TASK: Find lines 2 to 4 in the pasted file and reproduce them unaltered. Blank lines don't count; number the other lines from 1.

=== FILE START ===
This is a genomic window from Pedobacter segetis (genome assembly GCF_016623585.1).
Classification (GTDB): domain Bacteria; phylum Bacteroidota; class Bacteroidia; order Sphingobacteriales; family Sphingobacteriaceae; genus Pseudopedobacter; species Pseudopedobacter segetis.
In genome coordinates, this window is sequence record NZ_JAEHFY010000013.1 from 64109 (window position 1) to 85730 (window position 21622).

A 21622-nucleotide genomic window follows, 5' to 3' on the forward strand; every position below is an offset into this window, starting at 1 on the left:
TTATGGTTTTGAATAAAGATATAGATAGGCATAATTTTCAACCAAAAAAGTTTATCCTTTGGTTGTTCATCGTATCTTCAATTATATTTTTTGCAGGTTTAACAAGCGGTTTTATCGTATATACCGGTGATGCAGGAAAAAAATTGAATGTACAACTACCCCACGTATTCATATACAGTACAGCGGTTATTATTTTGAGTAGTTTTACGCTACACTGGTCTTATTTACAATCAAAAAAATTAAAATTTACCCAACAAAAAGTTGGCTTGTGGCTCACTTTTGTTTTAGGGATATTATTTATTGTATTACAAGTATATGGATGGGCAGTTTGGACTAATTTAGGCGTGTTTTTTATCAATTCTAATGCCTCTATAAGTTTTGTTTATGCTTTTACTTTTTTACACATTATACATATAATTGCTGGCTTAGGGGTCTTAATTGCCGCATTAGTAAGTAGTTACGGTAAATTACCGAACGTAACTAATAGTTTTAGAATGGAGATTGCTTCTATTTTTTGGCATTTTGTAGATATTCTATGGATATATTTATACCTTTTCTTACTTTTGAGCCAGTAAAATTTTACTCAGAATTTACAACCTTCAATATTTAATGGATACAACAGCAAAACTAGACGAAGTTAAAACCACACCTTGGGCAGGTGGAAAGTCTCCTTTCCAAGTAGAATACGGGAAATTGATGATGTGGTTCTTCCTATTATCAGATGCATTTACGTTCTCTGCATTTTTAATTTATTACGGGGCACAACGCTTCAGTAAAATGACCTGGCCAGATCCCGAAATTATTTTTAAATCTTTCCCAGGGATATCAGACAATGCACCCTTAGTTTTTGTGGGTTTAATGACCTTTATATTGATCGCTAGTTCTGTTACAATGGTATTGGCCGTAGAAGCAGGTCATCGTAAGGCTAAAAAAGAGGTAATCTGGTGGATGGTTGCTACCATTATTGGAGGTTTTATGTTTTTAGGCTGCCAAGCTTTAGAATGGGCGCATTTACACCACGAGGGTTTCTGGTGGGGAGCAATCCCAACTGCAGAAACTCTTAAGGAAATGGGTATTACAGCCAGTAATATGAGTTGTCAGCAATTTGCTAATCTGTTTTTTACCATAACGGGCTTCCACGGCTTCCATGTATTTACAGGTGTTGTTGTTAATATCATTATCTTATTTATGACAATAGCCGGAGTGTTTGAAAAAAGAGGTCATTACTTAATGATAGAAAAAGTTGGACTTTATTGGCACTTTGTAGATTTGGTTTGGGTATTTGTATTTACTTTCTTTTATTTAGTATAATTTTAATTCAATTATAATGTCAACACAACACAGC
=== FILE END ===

Classification (GTDB): domain Bacteria; phylum Bacteroidota; class Bacteroidia; order Sphingobacteriales; family Sphingobacteriaceae; genus Pseudopedobacter; species Pseudopedobacter segetis.
In genome coordinates, this window is sequence record NZ_JAEHFY010000013.1 from 64109 (window position 1) to 85730 (window position 21622).

A 21622-nucleotide genomic window follows, 5' to 3' on the forward strand; every position below is an offset into this window, starting at 1 on the left: